McGowan Institute for Regenerative Medicine affiliated faculty member Michel Modo, PhD, associate professor in the Department of Radiology at the University of Pittsburgh, while at the Institute of Psychiatry, King's College London, conducted a pivotal pre-clinical study using ReNeuron's lead CTX neural stem cell line in a stroke model. The first clinical application for the CTX cell line is the company's ReN001 stem cell therapy for disabled stroke patients, currently in Phase I clinical development. Study results were recently published in Stem Cells.
The newly-published data show significantly improved outcomes in the key behavioral tests in the CTX cell-treated group in preclinical tests. A gradual improvement in function was observed between 4 and 12 weeks post-implantation of the CTX cells. Where stroke damage was confined to the striatal region of the brain, up to 83% recovery of sensorimotor function was recorded in the cell-treated group. Up to 20% of the CTX cells were seen to differentiate into astrocytes in the cell-treated group, a neuronal cell type associated with behavioral improvements in the chronic phase of stroke. Furthermore, implantation of the CTX cells restored Collagen IV expression to almost control levels, indicating restoration of damaged blood vessels and the formation of new blood vessels in the damaged striatal region of the brain, via the process of angiogenesis.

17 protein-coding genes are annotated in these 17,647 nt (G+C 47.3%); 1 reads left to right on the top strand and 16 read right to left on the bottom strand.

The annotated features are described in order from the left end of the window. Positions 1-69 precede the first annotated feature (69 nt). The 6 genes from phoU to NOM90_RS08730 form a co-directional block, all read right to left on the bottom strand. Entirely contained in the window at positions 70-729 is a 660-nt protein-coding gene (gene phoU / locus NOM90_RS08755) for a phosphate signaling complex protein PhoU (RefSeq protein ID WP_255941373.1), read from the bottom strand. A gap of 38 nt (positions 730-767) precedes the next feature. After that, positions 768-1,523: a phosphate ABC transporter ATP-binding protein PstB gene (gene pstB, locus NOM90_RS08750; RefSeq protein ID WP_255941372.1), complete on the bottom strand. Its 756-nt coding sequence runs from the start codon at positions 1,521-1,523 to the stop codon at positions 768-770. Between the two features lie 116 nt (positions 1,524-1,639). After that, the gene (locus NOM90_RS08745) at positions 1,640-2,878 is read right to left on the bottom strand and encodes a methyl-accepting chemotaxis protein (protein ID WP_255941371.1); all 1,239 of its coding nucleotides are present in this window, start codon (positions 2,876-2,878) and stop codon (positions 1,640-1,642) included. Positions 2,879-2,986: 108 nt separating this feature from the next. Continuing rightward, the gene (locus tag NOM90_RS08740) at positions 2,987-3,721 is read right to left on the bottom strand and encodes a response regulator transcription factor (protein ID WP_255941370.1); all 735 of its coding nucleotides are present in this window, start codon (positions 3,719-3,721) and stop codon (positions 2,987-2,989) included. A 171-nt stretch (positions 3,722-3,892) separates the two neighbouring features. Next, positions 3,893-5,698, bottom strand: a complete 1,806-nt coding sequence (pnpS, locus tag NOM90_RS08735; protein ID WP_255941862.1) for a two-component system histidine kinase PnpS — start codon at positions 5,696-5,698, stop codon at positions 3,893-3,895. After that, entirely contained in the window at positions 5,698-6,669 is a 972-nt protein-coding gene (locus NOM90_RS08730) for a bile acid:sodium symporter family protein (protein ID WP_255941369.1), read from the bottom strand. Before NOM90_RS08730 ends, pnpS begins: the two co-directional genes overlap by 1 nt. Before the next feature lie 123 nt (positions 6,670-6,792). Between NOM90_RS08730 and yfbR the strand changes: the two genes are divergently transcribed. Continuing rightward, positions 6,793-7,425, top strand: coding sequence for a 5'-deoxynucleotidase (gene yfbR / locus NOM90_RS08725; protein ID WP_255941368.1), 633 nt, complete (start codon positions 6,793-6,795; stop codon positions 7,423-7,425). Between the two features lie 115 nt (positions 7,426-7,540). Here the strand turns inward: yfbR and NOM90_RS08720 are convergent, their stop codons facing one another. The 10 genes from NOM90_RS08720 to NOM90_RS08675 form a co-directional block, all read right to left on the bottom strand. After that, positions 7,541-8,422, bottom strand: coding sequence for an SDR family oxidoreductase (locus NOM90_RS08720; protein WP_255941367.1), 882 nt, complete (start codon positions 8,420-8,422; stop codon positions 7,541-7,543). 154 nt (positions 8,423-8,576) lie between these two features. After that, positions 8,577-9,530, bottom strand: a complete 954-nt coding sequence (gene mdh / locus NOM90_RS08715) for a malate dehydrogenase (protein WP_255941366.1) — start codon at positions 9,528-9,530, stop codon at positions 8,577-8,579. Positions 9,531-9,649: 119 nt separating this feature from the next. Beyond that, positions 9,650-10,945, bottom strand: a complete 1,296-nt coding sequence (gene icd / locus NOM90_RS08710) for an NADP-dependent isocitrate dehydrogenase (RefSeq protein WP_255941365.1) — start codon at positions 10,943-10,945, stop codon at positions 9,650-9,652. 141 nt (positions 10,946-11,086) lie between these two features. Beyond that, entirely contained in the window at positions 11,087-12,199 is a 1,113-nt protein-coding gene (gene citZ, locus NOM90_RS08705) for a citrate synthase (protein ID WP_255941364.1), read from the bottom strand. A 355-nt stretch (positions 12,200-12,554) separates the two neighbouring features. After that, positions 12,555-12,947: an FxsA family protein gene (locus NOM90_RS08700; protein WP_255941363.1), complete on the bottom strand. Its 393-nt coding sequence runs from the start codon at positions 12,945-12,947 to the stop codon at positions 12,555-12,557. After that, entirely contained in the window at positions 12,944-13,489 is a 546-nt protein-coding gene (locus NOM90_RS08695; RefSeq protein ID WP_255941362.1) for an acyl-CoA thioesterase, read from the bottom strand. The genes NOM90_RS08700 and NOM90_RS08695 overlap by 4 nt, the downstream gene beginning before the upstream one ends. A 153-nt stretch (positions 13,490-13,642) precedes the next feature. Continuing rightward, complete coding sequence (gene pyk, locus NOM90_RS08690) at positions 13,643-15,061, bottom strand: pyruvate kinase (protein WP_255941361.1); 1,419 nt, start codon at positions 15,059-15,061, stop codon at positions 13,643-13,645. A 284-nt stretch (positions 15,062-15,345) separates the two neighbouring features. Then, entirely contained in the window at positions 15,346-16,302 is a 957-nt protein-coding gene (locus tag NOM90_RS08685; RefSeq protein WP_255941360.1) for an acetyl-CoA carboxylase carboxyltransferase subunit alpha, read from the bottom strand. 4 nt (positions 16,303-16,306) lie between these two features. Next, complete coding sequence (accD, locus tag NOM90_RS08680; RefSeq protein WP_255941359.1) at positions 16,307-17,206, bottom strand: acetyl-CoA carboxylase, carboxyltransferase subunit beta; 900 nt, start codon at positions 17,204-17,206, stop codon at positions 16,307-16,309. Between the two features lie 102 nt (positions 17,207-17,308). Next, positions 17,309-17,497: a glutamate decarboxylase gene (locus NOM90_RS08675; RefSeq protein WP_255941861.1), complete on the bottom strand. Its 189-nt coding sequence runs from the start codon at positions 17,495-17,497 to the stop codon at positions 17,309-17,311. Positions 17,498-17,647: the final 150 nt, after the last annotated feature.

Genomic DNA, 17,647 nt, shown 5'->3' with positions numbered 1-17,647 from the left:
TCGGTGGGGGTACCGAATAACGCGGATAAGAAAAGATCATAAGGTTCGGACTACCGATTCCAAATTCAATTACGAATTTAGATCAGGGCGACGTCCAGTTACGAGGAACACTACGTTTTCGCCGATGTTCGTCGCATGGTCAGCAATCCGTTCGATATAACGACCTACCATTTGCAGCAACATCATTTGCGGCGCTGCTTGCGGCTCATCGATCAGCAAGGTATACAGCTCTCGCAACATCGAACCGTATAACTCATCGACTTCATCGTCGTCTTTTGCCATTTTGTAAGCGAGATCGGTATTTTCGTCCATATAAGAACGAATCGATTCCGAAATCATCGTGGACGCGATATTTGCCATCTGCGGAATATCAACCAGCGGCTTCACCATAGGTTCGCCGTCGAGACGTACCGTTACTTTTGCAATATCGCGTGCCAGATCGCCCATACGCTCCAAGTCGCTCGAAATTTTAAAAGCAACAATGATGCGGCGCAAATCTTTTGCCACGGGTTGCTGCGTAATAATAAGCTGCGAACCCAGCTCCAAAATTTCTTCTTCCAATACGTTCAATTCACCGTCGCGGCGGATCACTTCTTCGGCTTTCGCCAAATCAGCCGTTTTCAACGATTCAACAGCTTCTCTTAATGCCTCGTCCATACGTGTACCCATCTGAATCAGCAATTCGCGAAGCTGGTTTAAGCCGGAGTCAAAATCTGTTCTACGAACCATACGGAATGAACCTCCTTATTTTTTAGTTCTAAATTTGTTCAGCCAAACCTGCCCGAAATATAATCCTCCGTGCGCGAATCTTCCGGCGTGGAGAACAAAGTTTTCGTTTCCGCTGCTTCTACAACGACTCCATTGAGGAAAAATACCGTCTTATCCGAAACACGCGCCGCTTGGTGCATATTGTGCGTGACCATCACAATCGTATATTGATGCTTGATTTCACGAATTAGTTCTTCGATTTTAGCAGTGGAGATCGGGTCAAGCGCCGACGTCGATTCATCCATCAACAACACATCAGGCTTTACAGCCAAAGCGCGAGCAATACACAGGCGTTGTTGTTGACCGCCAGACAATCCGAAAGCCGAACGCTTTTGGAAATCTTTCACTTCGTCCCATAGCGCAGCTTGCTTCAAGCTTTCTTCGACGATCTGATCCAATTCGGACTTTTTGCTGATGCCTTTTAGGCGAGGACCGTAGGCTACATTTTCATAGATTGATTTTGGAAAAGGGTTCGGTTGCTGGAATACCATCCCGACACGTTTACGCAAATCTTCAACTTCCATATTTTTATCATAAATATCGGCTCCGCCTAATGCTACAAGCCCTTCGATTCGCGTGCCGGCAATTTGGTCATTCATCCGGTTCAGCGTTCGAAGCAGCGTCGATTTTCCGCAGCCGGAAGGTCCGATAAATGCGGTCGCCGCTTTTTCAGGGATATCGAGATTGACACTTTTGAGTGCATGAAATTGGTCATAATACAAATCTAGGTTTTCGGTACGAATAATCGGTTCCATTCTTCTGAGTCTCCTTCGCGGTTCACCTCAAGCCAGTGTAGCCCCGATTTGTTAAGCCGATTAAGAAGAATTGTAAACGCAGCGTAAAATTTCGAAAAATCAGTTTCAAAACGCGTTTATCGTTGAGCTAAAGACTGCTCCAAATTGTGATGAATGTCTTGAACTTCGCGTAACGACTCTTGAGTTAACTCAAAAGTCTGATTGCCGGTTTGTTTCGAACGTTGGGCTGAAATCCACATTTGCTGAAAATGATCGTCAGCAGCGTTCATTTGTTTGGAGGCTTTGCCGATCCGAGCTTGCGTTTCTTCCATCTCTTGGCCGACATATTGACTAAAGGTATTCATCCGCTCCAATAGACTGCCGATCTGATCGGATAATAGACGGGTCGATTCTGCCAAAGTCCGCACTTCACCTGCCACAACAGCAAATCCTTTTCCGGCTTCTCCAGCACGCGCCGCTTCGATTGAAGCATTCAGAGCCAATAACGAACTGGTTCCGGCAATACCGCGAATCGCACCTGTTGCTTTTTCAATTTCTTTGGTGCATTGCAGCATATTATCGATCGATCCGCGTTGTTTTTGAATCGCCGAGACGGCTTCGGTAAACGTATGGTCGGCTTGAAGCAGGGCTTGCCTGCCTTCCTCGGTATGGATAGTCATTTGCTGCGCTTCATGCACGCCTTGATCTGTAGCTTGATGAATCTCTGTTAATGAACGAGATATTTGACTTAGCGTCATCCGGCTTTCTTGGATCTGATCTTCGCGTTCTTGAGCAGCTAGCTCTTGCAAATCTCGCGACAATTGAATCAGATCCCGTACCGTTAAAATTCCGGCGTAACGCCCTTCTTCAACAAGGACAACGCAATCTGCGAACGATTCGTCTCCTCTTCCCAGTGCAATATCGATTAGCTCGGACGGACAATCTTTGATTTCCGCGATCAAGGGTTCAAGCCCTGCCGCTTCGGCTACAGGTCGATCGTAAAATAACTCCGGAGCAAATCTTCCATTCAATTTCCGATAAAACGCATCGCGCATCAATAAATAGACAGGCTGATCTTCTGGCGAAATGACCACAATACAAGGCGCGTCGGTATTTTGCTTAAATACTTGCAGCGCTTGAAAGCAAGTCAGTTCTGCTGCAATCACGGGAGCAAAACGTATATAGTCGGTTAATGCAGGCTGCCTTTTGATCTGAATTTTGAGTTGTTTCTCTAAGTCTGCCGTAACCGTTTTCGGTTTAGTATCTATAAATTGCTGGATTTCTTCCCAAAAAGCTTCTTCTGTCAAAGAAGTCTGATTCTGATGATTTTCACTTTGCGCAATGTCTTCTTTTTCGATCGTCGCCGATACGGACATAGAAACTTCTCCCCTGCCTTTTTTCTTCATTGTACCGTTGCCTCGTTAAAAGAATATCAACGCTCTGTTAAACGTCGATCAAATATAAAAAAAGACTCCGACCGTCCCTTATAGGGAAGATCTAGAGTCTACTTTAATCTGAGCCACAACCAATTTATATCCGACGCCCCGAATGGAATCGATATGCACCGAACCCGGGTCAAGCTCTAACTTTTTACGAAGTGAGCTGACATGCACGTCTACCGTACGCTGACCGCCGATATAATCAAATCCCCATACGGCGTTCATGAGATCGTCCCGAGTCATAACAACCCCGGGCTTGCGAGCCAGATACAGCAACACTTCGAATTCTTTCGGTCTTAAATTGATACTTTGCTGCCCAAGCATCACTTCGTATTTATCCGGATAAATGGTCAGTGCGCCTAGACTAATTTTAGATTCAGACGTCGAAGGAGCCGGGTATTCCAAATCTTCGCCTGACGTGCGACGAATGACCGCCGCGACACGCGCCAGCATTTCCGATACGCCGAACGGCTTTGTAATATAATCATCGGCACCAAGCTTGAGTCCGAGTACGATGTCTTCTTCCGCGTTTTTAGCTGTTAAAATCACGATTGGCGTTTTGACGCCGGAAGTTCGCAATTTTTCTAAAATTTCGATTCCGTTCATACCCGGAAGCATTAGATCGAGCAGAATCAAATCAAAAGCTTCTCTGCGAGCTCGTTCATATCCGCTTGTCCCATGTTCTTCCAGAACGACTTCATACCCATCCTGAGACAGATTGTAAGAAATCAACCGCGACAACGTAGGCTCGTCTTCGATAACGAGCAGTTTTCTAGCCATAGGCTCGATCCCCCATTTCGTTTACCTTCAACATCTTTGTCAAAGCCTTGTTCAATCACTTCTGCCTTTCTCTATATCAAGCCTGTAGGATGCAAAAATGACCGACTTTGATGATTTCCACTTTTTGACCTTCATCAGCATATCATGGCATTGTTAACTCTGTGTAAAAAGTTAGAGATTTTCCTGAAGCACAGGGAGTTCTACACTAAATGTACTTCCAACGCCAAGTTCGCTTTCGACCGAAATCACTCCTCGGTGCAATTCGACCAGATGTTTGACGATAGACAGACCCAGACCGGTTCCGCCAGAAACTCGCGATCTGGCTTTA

These results build on the findings of previous efficacy and mode-of-action studies with the CTX cells, confirming their efficacy in models of stable state stroke damage and providing further evidence of the ways in which the cells may promote recovery of function in these models. This study also demonstrates that the size and location of the stroke lesion is an important determinant of the degree of functional recovery seen, as is the site of implantation of the cells. Taken together, these findings therefore provide valuable information to assist in the clinical development of ReNeuron's ReN001 stem cell therapy for disabled stroke patients, both in terms of the size and location of stroke lesion targeted and the optimum route of administration of the CTX cells.
Abstract (Implantation site and lesion topology determine efficacy of a human neural stem cell line in a rat model of stroke. Smith E, Stroemer RP, Gorenkova N, Nakajima M, Crum WR, Tang E, Stevanato L, Sinden JD, Modo M. Stem Cells. 2011 Dec 29.)
Abstract (Non-invasive imaging of transplanted human neural stem cells and ECM scaffold remodeling in the stroke-damaged rat brain by 19F- and diffusion-MRI. Ellen Bible, Flavio Dell’Acqua, Bhavana Solanky, Anthony Balducci, Peter M. Crapo, Stephen F. Badylak, Eric T. Ahrens, Michel Modo. Biomaterials; Volume 33, Issue 10, April 2012, Pages 2858–2871.)